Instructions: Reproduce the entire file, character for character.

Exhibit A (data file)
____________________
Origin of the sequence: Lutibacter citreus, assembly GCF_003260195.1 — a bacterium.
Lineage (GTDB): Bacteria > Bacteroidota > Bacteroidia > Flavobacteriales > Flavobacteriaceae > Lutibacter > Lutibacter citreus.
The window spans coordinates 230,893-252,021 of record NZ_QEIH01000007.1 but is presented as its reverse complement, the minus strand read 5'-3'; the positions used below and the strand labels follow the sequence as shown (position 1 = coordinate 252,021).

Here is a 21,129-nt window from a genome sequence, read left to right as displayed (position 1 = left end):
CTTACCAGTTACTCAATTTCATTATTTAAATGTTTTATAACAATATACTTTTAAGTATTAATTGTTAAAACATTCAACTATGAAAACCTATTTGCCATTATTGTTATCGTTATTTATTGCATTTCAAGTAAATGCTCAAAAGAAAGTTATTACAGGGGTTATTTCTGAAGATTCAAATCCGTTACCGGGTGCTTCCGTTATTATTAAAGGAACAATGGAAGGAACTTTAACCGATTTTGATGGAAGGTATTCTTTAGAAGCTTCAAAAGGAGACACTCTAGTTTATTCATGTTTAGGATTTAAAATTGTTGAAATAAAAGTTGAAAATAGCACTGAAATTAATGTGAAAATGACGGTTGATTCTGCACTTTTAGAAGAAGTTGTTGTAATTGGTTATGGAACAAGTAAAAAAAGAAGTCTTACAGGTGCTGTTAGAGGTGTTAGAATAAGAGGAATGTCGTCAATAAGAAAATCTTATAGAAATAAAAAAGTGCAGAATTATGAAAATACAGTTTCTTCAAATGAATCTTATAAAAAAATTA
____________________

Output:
Origin of the sequence: Lutibacter citreus, assembly GCF_003260195.1 — a bacterium.
Lineage (GTDB): Bacteria > Bacteroidota > Bacteroidia > Flavobacteriales > Flavobacteriaceae > Lutibacter > Lutibacter citreus.
The window spans coordinates 230,893-252,021 of record NZ_QEIH01000007.1 but is presented as its reverse complement, the minus strand read 5'-3'; the positions used below and the strand labels follow the sequence as shown (position 1 = coordinate 252,021).

Here is a 21,129-nt window from a genome sequence, read left to right as displayed (position 1 = left end):
CTTACCAGTTACTCAATTTCATTATTTAAATGTTTTATAACAATATACTTTTAAGTATTAATTGTTAAAACATTCAACTATGAAAACCTATTTGCCATTATTGTTATCGTTATTTATTGCATTTCAAGTAAATGCTCAAAAGAAAGTTATTACAGGGGTTATTTCTGAAGATTCAAATCCGTTACCGGGTGCTTCCGTTATTATTAAAGGAACAATGGAAGGAACTTTAACCGATTTTGATGGAAGGTATTCTTTAGAAGCTTCAAAAGGAGACACTCTAGTTTATTCATGTTTAGGATTTAAAATTGTTGAAATAAAAGTTGAAAATAGCACTGAAATTAATGTGAAAATGACGGTTGATTCTGCACTTTTAGAAGAAGTTGTTGTAATTGGTTATGGAACAAGTAAAAAAAGAAGTCTTACAGGTGCTGTTAGAGGTGTTAGAATAAGAGGAATGTCGTCAATAAGAAAATCTTATAGAAATAAAAAAGTGCAGAATTATGAAAATACAGTTTCTTCAAATGAATCTTATAAAAAAATTA